Modernist development at British Museum will destroy key period details, say critics

A plan by the British Museum to build a £130 million exhibition centre in its northwest corner has provoked anger from heritage groups that claim it will destroy some of the 19th-century building’s most beautiful period details and vistas.

The ambitious scheme for the rear of the building in Bloomsbury, Central London, would provide 17,000 square metres (183,000 sq ft) for shows and conservation.

The museum has become the country’s most popular cultural attraction drawing more than six million visitors last year. It claims that with more space it could have accommodated “many times” more than the 160,000 paying visitors who enjoyed its recent Michelangelo exhibition.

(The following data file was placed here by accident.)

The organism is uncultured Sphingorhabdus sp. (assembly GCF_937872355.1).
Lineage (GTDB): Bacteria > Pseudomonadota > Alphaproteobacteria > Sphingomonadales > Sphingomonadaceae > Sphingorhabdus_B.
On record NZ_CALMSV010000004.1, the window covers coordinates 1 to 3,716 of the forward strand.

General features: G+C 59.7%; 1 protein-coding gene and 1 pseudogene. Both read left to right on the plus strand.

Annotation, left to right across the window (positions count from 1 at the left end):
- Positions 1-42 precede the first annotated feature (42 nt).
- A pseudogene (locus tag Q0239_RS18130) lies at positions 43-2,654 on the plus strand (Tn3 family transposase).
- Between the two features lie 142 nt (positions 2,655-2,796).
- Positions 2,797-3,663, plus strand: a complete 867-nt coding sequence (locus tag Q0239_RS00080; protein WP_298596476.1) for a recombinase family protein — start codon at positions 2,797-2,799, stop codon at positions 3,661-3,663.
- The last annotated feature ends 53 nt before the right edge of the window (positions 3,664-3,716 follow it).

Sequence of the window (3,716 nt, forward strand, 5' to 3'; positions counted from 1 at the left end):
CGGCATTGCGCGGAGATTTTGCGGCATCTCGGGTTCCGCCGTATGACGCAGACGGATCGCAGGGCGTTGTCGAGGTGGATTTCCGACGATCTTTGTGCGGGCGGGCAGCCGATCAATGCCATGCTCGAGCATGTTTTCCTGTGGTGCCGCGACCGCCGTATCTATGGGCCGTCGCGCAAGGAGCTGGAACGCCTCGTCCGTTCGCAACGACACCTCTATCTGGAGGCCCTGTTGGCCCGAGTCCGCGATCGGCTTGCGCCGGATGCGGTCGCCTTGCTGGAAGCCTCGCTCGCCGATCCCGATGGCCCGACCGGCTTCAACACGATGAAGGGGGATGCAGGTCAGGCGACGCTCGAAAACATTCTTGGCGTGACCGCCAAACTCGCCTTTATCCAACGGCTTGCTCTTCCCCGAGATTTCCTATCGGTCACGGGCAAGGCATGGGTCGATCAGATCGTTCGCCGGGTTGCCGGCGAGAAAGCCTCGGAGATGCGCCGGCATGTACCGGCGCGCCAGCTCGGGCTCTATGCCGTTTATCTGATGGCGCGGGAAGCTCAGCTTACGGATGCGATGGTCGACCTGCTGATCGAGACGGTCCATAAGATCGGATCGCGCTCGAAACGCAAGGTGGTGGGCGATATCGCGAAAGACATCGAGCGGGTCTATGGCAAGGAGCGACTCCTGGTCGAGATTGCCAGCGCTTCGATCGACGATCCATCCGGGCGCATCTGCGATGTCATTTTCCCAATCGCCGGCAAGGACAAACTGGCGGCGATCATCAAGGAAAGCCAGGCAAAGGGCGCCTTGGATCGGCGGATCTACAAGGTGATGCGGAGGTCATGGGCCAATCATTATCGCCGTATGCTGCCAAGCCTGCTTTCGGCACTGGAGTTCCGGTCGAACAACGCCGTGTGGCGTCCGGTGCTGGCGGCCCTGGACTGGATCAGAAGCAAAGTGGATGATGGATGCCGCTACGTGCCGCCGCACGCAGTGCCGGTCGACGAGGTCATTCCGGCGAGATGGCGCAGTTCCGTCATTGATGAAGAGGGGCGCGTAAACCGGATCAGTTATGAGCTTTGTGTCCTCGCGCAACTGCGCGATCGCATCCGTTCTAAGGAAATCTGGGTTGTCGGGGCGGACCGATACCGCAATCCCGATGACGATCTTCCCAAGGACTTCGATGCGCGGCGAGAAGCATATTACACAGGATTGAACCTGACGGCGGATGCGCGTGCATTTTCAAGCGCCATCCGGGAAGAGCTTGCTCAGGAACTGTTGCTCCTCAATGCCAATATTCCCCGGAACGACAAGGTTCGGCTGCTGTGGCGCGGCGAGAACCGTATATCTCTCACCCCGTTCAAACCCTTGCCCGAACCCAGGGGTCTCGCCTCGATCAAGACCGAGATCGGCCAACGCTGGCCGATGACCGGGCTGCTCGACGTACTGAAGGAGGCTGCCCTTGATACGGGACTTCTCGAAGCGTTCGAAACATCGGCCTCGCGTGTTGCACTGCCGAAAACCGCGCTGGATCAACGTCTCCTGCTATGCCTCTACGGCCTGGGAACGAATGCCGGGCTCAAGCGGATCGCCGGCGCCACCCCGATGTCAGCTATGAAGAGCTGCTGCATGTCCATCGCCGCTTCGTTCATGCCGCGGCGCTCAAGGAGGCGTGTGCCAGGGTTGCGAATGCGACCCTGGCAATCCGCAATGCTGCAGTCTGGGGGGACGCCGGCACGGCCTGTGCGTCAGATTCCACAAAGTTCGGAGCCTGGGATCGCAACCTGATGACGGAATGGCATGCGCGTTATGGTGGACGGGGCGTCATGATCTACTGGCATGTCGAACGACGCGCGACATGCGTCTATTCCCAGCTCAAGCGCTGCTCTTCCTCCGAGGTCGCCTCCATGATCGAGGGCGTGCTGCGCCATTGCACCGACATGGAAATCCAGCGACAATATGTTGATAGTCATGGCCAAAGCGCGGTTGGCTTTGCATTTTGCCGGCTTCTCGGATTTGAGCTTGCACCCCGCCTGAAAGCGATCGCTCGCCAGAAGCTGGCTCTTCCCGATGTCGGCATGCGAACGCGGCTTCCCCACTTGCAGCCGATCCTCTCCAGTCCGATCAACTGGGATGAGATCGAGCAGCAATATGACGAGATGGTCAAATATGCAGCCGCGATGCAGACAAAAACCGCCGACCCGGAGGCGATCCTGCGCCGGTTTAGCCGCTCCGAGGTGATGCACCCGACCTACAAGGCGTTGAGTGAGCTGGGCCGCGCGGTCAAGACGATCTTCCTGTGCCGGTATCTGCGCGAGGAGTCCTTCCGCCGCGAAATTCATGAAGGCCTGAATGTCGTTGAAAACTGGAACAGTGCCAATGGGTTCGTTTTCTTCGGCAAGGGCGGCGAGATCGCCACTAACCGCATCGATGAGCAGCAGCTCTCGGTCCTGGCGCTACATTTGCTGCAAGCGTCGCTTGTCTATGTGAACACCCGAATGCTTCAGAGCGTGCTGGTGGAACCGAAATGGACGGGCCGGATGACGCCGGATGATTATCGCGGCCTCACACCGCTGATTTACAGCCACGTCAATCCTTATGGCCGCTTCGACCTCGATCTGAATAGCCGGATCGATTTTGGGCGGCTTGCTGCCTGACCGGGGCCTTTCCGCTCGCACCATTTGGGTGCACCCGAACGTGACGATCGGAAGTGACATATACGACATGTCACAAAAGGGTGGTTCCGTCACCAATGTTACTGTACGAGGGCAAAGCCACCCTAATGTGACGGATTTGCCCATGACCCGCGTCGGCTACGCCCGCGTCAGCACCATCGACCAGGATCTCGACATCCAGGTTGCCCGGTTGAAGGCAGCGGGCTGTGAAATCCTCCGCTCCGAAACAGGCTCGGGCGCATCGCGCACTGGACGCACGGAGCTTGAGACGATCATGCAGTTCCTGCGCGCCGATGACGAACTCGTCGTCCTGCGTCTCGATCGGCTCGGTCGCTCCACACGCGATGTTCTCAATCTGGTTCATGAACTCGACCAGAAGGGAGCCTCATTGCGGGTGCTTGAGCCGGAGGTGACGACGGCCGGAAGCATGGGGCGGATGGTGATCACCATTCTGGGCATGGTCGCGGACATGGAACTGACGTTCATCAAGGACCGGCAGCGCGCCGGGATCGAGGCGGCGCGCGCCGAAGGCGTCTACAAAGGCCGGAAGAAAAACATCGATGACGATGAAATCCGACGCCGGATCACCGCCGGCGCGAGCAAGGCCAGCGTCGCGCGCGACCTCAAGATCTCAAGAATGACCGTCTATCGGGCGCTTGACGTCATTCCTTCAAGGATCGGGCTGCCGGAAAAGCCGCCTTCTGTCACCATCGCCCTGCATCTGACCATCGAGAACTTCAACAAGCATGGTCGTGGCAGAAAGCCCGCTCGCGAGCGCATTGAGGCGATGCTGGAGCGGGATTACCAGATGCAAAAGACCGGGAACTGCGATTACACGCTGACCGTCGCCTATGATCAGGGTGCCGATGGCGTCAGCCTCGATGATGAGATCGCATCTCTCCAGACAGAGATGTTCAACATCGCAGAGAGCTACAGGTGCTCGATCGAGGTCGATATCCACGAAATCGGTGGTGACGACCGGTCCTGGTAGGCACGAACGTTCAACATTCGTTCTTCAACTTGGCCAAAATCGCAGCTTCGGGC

It has commissioned Lord Rogers of Riverside to design a series of pavilions to replace the British Library’s former offices in Montague Place, but heritage groups say that the modern design will have a detrimental impact on Robert Smirke’s original building as well as its views over Georgian London...

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